Coal consumption is expanding after two years of decline, but miners should brace for another period of sluggish growth, according to the International Energy Agency.
In its latest annual report, the IEA forecasts global coal demand will remain essentially stable over the next five years, inching up by just over 1 percent between 2017 and 2023. The reason for coal’s stagnation remains unchanged from recent years: Developed nations are ditching the fossil fuel, while India and other emerging economies are turning to coal to quickly scale up electric power generation.
“In a growing number of countries, the elimination of coal-fired generation is a key climate policy goal. In others, coal remains the preferred source of electricity and is seen as abundant and affordable,” said the IEA, a Paris-based agency that advises developed nations on energy policy.
The IEA’s forecast comes on the heels of a series of reports that the world is falling short of commitments to prevent catastrophic impacts from climate change and running out of time to take action. Burning coal for electric power and industrial purposes such as steelmaking is a major contributor to global warming.
“Fossil fuels are going to be with us for a long time,” IEA Executive Director Fatih Birol said in the report. “That is why the only way to tackle our long-term climate goals and address the urgent health impacts of air pollution, while also ensuring that more people around the world have access to energy, will require an approach that integrates strong policies with innovative technologies.”
In 2023, the IEA sees the world consuming just over 5.4 billion tons of coal equivalent.
At that level, coal would provide 25 percent of the world’s energy, down from 27 percent today. The agency sees cheap, cleaner-burning natural gas and renewable energy sources continuing to eat into coal’s share of the global energy mix.
Falling consumption in China, the world’s biggest market for coal, will be a major headwind for the fuel in the coming years. The nation’s coal consumption is poised to fall by about half a percent each year through 2023, the IEA projects.
That’s due to policies aimed at improving the nation’s notoriously poor air quality, as well as China’s ongoing transformation from an energy-hungry industrial behemoth to a services-oriented economy. By 2020, the IEA expects growth in coal-fired power generation in China to peak.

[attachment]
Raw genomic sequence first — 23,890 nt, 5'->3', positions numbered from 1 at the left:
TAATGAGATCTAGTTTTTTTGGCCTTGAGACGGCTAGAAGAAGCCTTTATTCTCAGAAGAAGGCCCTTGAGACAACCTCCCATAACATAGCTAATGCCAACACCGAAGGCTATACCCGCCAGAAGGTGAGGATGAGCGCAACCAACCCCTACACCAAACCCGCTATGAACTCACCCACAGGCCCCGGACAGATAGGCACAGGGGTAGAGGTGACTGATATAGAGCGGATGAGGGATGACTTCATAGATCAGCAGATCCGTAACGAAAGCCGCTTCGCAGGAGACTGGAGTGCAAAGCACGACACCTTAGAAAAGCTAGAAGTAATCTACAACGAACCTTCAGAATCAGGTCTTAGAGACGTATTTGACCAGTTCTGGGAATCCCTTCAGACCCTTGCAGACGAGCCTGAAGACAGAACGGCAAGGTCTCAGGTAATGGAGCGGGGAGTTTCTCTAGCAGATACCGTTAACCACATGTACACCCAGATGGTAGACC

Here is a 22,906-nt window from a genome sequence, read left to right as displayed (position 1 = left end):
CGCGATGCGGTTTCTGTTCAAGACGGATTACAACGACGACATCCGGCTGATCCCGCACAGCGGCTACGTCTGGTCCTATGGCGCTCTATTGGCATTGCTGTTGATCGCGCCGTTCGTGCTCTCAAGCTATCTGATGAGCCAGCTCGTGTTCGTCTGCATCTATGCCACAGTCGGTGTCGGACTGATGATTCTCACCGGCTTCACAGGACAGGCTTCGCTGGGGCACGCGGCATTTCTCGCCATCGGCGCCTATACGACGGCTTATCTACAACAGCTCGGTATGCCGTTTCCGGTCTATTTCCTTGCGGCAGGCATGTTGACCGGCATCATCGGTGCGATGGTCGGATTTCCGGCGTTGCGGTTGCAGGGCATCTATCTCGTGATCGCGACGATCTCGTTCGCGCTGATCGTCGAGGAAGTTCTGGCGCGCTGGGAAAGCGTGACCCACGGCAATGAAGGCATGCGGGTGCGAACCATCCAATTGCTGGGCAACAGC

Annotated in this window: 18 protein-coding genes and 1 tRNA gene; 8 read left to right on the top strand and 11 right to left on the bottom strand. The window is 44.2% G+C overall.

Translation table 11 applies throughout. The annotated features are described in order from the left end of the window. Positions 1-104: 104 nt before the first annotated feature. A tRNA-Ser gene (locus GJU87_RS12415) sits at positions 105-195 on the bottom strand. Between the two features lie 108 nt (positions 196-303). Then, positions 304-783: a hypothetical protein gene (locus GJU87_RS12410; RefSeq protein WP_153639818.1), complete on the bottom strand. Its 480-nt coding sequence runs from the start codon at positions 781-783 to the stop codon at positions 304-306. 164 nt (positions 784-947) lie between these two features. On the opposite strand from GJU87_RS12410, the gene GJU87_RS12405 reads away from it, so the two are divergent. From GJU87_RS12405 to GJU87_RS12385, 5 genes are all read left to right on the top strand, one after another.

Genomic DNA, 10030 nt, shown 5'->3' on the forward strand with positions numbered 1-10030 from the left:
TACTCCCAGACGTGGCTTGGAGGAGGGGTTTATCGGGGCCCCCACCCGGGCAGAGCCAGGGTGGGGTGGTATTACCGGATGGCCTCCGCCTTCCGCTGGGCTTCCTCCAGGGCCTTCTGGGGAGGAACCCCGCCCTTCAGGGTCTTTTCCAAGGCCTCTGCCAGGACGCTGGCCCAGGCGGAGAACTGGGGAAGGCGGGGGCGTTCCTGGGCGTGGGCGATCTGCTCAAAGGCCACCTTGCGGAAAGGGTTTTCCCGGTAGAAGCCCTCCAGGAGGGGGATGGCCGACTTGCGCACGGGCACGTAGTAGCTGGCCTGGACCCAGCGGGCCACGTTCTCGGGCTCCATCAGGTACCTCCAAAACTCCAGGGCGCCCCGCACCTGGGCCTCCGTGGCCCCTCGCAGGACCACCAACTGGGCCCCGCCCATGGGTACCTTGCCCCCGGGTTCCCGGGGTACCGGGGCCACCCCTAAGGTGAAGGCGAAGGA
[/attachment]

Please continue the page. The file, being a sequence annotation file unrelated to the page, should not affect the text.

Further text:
Meanwhile, the IEA sees India’s appetite growing by 4 percent per year through 2023. That’s down from an average of more than 6 percent growth over the last decade. Nevertheless, India’s appetite for coal will increase by 150 million tons of coal equivalent by 2023, which means the subcontinent will account for the biggest absolute growth in consumption.
Coal demand will grow at the fastest clip in Southeast Asia, where countries such as the Philippines and Vietnam are building new coal-fired power plants to support economic development. Growth in the region is expected to rise by 5.7 percent through 2023, the IEA forecasts.
In the United States and Europe, coal demand is poised to drop by more than 2 percent each year as developed economies continue to shut down coal plants in favor of natural gas and renewable energy.
Higher demand and tight supplies have been pushing up prices for coal and supporting robust seaborne trade in the fossil fuel. China’s imports have been recovering since 2017, and big importers such as Brazil, South Korea and Malaysia took in record shipments last year.
The IEA expects the coal trade to expand in 2018 but forecasts it will turn lower in the following years. In 2023, the IEA said, shipments will total 782 million tons of coal equivalent, roughly in line with last year’s levels.
However, higher prices are not leading to investments in new mines, the IEA said. That’s largely because local opposition and policies aimed at combating climate change create uncertainty about future demand. The recent downturn that bankrupted major miners is also keeping many investors on the sidelines.
“Banks, insurance companies, hedge funds, utilities and other operators in advanced economies are exiting the coal business,” the IEA said. “In many parts of the world, growing opposition to coal projects has provided strong disincentives for investors.”